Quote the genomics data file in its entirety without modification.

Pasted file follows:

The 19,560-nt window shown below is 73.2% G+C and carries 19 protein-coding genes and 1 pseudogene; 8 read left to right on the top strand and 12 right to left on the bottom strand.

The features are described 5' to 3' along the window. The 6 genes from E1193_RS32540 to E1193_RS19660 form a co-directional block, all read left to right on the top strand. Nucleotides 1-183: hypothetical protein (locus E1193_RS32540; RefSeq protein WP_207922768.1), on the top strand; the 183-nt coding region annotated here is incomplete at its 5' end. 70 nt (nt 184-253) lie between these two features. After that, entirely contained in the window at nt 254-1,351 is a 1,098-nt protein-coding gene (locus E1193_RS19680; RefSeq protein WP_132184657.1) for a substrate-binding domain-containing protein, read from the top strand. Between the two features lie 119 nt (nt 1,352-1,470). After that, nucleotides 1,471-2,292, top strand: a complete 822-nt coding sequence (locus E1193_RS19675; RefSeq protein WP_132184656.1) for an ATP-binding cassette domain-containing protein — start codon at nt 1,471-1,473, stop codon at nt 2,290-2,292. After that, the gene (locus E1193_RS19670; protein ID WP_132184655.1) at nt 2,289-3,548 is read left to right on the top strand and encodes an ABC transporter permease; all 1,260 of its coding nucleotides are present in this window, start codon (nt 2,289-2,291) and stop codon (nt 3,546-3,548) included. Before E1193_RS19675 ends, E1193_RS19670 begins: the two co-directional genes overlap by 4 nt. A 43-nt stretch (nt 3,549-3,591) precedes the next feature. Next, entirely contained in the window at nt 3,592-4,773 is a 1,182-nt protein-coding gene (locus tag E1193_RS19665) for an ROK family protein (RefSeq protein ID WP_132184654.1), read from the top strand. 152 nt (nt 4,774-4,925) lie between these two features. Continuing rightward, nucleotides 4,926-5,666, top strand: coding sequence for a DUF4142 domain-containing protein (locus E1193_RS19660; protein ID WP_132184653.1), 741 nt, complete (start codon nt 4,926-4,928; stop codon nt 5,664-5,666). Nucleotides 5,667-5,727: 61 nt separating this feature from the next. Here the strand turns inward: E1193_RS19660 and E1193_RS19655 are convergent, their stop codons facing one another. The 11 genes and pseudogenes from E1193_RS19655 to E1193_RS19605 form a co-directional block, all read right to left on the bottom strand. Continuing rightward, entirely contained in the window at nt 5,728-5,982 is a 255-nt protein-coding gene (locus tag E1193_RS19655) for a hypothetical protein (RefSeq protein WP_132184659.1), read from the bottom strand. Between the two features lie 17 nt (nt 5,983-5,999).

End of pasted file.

The 19,560-nt window shown below is 73.2% G+C and carries 19 protein-coding genes and 1 pseudogene; 8 read left to right on the top strand and 12 right to left on the bottom strand.

The features are described 5' to 3' along the window. The 6 genes from E1193_RS32540 to E1193_RS19660 form a co-directional block, all read left to right on the top strand. Nucleotides 1-183: hypothetical protein (locus E1193_RS32540; RefSeq protein WP_207922768.1), on the top strand; the 183-nt coding region annotated here is incomplete at its 5' end. 70 nt (nt 184-253) lie between these two features. After that, entirely contained in the window at nt 254-1,351 is a 1,098-nt protein-coding gene (locus E1193_RS19680; RefSeq protein WP_132184657.1) for a substrate-binding domain-containing protein, read from the top strand. Between the two features lie 119 nt (nt 1,352-1,470). After that, nucleotides 1,471-2,292, top strand: a complete 822-nt coding sequence (locus E1193_RS19675; RefSeq protein WP_132184656.1) for an ATP-binding cassette domain-containing protein — start codon at nt 1,471-1,473, stop codon at nt 2,290-2,292. After that, the gene (locus E1193_RS19670; protein ID WP_132184655.1) at nt 2,289-3,548 is read left to right on the top strand and encodes an ABC transporter permease; all 1,260 of its coding nucleotides are present in this window, start codon (nt 2,289-2,291) and stop codon (nt 3,546-3,548) included. Before E1193_RS19675 ends, E1193_RS19670 begins: the two co-directional genes overlap by 4 nt. A 43-nt stretch (nt 3,549-3,591) precedes the next feature. Next, entirely contained in the window at nt 3,592-4,773 is a 1,182-nt protein-coding gene (locus tag E1193_RS19665) for an ROK family protein (RefSeq protein ID WP_132184654.1), read from the top strand. 152 nt (nt 4,774-4,925) lie between these two features. Continuing rightward, nucleotides 4,926-5,666, top strand: coding sequence for a DUF4142 domain-containing protein (locus E1193_RS19660; protein ID WP_132184653.1), 741 nt, complete (start codon nt 4,926-4,928; stop codon nt 5,664-5,666). Nucleotides 5,667-5,727: 61 nt separating this feature from the next. Here the strand turns inward: E1193_RS19660 and E1193_RS19655 are convergent, their stop codons facing one another. The 11 genes and pseudogenes from E1193_RS19655 to E1193_RS19605 form a co-directional block, all read right to left on the bottom strand. Continuing rightward, entirely contained in the window at nt 5,728-5,982 is a 255-nt protein-coding gene (locus tag E1193_RS19655) for a hypothetical protein (RefSeq protein WP_132184659.1), read from the bottom strand. Between the two features lie 17 nt (nt 5,983-5,999).